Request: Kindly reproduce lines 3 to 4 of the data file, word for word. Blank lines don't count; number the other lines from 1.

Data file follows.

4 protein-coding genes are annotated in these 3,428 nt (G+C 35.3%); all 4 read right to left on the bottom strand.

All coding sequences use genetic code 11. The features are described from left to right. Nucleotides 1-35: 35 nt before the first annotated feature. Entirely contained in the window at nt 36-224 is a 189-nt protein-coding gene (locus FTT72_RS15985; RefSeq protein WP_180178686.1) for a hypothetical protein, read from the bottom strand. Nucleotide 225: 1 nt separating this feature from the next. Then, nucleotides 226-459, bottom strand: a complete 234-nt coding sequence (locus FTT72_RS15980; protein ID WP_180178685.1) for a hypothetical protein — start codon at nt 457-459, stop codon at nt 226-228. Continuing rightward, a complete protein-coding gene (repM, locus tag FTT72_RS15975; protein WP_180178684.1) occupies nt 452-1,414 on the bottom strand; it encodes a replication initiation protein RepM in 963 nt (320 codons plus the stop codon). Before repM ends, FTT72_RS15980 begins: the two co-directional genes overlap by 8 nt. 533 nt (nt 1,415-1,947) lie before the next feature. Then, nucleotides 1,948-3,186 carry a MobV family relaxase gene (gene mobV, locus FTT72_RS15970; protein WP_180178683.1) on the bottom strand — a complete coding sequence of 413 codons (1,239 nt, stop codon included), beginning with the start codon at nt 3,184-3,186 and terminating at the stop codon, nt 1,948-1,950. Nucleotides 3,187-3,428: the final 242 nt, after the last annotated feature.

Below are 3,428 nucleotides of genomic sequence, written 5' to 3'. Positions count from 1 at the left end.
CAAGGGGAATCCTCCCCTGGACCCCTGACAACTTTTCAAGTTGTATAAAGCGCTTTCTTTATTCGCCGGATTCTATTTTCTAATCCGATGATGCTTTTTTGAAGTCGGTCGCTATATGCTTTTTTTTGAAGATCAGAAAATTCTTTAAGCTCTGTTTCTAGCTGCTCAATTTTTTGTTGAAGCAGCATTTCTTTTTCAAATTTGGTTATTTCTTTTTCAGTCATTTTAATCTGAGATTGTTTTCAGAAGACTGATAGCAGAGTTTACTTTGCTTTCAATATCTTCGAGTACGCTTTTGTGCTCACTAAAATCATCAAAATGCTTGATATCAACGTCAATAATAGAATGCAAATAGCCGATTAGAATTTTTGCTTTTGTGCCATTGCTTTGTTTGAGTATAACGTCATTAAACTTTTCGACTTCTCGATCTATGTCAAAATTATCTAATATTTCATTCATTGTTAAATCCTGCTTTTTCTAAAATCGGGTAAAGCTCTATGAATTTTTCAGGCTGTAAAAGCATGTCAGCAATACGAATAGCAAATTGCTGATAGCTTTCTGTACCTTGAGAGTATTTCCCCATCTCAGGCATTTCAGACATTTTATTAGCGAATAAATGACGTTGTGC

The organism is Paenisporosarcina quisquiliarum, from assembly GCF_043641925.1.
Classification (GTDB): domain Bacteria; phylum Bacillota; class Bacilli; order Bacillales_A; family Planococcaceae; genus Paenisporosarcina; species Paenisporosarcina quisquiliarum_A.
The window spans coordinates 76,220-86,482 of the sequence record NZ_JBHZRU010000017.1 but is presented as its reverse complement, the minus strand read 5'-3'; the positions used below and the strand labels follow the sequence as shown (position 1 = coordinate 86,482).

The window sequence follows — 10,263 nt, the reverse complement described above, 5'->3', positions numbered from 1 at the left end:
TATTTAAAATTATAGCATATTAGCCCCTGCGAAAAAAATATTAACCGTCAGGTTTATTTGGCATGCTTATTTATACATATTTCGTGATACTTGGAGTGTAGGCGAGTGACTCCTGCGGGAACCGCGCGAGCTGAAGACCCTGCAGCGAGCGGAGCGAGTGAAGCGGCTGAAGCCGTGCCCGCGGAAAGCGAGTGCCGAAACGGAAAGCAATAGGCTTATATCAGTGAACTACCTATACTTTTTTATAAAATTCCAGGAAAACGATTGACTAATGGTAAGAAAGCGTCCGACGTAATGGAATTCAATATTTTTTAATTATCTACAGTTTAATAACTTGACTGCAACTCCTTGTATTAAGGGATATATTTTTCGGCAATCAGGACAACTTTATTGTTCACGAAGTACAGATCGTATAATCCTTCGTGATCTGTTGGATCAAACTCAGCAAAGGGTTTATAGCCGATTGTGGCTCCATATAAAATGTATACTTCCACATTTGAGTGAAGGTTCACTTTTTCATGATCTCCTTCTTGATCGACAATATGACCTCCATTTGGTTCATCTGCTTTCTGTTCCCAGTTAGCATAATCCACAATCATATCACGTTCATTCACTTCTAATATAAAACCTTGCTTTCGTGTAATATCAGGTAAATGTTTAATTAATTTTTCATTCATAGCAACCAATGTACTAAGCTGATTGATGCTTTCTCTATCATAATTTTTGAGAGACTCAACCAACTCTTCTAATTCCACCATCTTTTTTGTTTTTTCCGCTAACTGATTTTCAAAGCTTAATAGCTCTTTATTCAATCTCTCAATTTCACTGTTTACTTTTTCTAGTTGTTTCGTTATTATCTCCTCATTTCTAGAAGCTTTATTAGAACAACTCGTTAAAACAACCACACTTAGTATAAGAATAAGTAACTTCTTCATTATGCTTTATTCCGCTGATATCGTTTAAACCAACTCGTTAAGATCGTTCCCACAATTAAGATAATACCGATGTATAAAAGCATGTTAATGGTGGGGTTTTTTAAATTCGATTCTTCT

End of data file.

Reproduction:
Below are 3,428 nucleotides of genomic sequence, written 5' to 3'. Positions count from 1 at the left end.
CAAGGGGAATCCTCCCCTGGACCCCTGACAACTTTTCAAGTTGTATAAAGCGCTTTCTTTATTCGCCGGATTCTATTTTCTAATCCGATGATGCTTTTTTGAAGTCGGTCGCTATATGCTTTTTTTTGAAGATCAGAAAATTCTTTAAGCTCTGTTTCTAGCTGCTCAATTTTTTGTTGAAGCAGCATTTCTTTTTCAAATTTGGTTATTTCTTTTTCAGTCATTTTAATCTGAGATTGTTTTCAGAAGACTGATAGCAGAGTTTACTTTGCTTTCAATATCTTCGAGTACGCTTTTGTGCTCACTAAAATCATCAAAATGCTTGATATCAACGTCAATAATAGAATGCAAATAGCCGATTAGAATTTTTGCTTTTGTGCCATTGCTTTGTTTGAGTATAACGTCATTAAACTTTTCGACTTCTCGATCTATGTCAAAATTATCTAATATTTCATTCATTGTTAAATCCTGCTTTTTCTAAAATCGGGTAAAGCTCTATGAATTTTTCAGGCTGTAAAAGCATGTCAGCAATACGAATAGCAAATTGCTGATAGCTTTCTGTACCTTGAGAGTATTTCCCCATCTCAGGCATTTCAGACATTTTATTAGCGAATAAATGACGTTGTGC